9.      Take the time to do nothing

You can’t give and give and give. You need to nourish your own soul. You need some experiences to feed your writing. Take a stroll in the park, walk through a colourful market or sip a hot drink in crowded café.

10.  Read, read, read

You’ve probably picked up most of your writing skills by a form of osmosis from reading. Now that your inner editor has developed you’ll probably not enjoy reading quite the same way you used to.  You’ll notice the misplaced apostrophe, the clunky sentence and the strained dialogue but you’ll also notice the well-drawn character, the strong sense of time and place and the tightly written prose. Whether you label what you read as good or as bad writing you will still learn from it.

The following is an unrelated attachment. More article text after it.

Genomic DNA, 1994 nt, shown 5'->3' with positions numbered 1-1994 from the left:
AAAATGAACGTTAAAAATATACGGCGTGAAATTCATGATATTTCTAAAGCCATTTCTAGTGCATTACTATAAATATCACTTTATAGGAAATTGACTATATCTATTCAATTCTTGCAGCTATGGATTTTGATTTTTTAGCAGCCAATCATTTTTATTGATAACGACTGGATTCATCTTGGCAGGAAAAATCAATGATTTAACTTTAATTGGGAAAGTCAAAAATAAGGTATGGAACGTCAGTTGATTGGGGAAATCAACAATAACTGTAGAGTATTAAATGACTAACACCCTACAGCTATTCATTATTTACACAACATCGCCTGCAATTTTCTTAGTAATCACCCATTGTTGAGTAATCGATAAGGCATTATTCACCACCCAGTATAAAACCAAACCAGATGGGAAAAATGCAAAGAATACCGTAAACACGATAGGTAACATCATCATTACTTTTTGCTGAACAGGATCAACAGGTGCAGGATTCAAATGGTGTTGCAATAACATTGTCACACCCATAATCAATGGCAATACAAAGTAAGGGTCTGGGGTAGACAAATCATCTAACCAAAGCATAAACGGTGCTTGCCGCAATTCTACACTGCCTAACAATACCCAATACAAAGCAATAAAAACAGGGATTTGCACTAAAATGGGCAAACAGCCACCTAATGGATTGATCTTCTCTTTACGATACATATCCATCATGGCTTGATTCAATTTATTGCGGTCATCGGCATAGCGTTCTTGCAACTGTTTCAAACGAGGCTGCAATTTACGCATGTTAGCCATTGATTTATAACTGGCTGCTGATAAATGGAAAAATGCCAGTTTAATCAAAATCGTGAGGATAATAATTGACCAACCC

Tuesday, 25 March 2014

Balancing a story – story structure and more with St Mary’s Catholic Primary School, Bath Spa

It was a fabulous sight. Practically every person, including all of the staff and the headteacher, were dressed up as characters out of a book. We had Puss-in-Boots, several Wallys, form Where’s Wally, a harry Potter and a Hermione or two, several Alices and many, many more. It was clear that everyone had gone to great deal of effort. The costumes were convincing. It was also good to see so many books lying on tables.

Saturday, 8 March 2014

Getting there? How do you know when you’ve made it as a writer?



How is a writer defined?

That’s almost the easy bit. If you write, or at least if you write and take yourself seriously, you are a writer. But at what point do you become an established, professional or experienced writer? Let alone talented or skilled? (I actually argue you can’t help talent but you can always develop skill.)